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IBM Puts More Content in Content Management

IBM officials announced Wednesday a raft of new products to bolster its content management portfolio, tailoring its software to companies large and small.

The software giant is bolstering its content management software to address the many changes that have happened in the past year to corporate America, most of them revolving around the legal requirements now mandated by law.

Scandals that shook Wall Street, from Enron to WorldCom, prompted the most notable law: the Sarbanes Oxley Act of 2002, which effectively requires companies to document everything -- from internal emails between co-workers to memos to corporate documents.

IBM's move comes at an interesting time as the content management space has been the target of significant consolidation in the last week. EMC moved to acquire Documentum last week while Open Text bid for Ixos Software Tuesday.

EMC's move, a first for that company and a large piece of its puzzle to blend storage with content management to manage the entire lifecyle of that information, was seen as a direct threat to IBM.

Meanwhile, IBM has been building up its Express product line of software geared towards small- to medium-sized businesses for the past year. Unfortunately, companies like IBM, SAP and Oracle have had a tough time cracking into the market.

The biggest part of the problem, according to Stephen O'Grady, an analyst at RedMonk, was these software giants providing watered-down software.

"What has happened in the past is that vendors would take their product, strip out 90 percent of the features, slap different tag on it and try to sell it to medium business," he said. "That just doesn't work because the programs are still very hard to install and these medium businesses don't have the resources like an enterprise company."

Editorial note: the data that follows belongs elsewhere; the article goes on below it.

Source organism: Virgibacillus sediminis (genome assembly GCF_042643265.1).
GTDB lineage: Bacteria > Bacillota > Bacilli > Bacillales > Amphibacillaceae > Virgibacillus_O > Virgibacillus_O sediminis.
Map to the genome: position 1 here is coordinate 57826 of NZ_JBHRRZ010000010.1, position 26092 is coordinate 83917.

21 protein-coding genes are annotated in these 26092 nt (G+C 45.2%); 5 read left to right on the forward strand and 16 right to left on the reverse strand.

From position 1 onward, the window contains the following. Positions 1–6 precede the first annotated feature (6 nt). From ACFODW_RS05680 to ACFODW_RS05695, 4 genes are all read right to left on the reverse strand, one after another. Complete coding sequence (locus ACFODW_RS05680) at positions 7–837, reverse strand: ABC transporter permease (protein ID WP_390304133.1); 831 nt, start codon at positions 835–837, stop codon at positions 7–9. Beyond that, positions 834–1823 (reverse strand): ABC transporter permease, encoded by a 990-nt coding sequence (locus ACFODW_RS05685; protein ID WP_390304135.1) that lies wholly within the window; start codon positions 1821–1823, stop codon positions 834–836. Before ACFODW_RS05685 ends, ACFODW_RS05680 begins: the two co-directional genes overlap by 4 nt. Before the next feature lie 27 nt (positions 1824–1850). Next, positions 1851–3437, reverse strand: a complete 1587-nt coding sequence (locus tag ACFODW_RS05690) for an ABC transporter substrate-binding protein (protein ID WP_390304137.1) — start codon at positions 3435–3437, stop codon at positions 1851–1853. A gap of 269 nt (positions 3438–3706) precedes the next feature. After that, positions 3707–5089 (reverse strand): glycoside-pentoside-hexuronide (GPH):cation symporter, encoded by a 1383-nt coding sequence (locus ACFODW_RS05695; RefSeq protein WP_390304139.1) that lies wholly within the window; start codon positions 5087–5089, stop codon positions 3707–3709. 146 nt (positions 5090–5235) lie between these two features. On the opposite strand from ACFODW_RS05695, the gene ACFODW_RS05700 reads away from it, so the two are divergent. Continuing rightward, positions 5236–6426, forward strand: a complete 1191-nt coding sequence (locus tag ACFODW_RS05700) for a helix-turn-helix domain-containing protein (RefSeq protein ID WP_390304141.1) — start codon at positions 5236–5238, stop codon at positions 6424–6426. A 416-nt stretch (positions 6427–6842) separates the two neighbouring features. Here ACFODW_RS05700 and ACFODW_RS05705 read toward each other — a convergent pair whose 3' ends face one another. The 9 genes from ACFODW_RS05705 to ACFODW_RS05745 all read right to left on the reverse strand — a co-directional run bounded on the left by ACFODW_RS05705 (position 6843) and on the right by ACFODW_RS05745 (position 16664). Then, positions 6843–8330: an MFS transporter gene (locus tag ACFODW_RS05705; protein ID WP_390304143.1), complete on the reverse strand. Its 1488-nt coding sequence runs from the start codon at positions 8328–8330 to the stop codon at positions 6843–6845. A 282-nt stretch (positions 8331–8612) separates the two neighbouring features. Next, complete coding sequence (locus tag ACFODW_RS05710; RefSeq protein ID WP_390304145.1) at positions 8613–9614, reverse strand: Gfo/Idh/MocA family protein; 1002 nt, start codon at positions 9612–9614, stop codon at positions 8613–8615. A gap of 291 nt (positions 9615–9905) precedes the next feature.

What IBM has done with its Express line is set a list of requirements for enterprise-geared software -- in this case its DB2 Content Manager -- to get scaled down to the medium business.

In the case of Content Manager Express, according to Jeff Schick, IBM content management division director of worldwide sales, it meant making the installation process easier while still keeping a majority of the software inside.

"What we were looking at was easier installation, fewer CDs and lower admin costs," he said, "because it does not have the full-blown hierarchical storage management as part of the overall management solution set, and there's some basic differences in the way the system stores objects versus the full-blown CM product."

IBM plans to sell the CM Express server for $9,375 and $1,063 per concurrent user, plus 12 months of maintenance.

Enterprise CM enhancements also include:

  • In a nod to the growing popularity of Linux, IBM also announced the launch of its enterprise CM product on the Red Hat, SuSE and United Linux platforms. Price is $29,000 per server and $2,500 per concurrent user.
  • The CM Adapter for WebSphere Business Integrator lets users re-use, rather than re-create, content on the intranet or over the Internet.
  • IBM updated its Records Manager with the release of version 3, as well as usability with Lotus Domino, SAP and Exchange servers. Price: $29,000 per server, with individual user price dependent on platform.